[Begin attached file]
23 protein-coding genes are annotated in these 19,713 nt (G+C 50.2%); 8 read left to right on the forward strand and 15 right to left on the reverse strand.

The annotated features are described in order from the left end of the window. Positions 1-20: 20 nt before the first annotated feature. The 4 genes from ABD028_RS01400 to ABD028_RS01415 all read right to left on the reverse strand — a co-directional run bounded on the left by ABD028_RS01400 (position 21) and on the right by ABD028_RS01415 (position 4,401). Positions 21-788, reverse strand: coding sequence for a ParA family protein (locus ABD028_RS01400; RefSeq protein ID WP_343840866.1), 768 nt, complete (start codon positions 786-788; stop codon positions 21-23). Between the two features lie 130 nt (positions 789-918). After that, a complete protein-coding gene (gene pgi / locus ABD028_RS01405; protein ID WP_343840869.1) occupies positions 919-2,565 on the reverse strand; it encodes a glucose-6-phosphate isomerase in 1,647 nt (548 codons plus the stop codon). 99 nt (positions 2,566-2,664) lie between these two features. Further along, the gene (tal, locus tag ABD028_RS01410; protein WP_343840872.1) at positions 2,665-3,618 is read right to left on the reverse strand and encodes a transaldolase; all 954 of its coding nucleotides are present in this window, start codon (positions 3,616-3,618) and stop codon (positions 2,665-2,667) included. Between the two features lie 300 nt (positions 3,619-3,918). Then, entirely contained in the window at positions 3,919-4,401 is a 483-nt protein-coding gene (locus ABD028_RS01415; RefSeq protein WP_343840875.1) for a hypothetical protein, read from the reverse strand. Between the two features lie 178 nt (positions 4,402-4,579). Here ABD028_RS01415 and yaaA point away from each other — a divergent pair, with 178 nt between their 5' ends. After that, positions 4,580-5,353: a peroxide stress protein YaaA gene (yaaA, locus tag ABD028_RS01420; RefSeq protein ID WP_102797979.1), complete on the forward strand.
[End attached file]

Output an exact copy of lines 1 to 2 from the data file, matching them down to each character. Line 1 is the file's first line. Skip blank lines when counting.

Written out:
23 protein-coding genes are annotated in these 19,713 nt (G+C 50.2%); 8 read left to right on the forward strand and 15 right to left on the reverse strand.

The annotated features are described in order from the left end of the window. Positions 1-20: 20 nt before the first annotated feature. The 4 genes from ABD028_RS01400 to ABD028_RS01415 all read right to left on the reverse strand — a co-directional run bounded on the left by ABD028_RS01400 (position 21) and on the right by ABD028_RS01415 (position 4,401). Positions 21-788, reverse strand: coding sequence for a ParA family protein (locus ABD028_RS01400; RefSeq protein ID WP_343840866.1), 768 nt, complete (start codon positions 786-788; stop codon positions 21-23). Between the two features lie 130 nt (positions 789-918). After that, a complete protein-coding gene (gene pgi / locus ABD028_RS01405; protein ID WP_343840869.1) occupies positions 919-2,565 on the reverse strand; it encodes a glucose-6-phosphate isomerase in 1,647 nt (548 codons plus the stop codon). 99 nt (positions 2,566-2,664) lie between these two features. Further along, the gene (tal, locus tag ABD028_RS01410; protein WP_343840872.1) at positions 2,665-3,618 is read right to left on the reverse strand and encodes a transaldolase; all 954 of its coding nucleotides are present in this window, start codon (positions 3,616-3,618) and stop codon (positions 2,665-2,667) included. Between the two features lie 300 nt (positions 3,619-3,918). Then, entirely contained in the window at positions 3,919-4,401 is a 483-nt protein-coding gene (locus ABD028_RS01415; RefSeq protein WP_343840875.1) for a hypothetical protein, read from the reverse strand. Between the two features lie 178 nt (positions 4,402-4,579). Here ABD028_RS01415 and yaaA point away from each other — a divergent pair, with 178 nt between their 5' ends. After that, positions 4,580-5,353: a peroxide stress protein YaaA gene (yaaA, locus tag ABD028_RS01420; RefSeq protein ID WP_102797979.1), complete on the forward strand.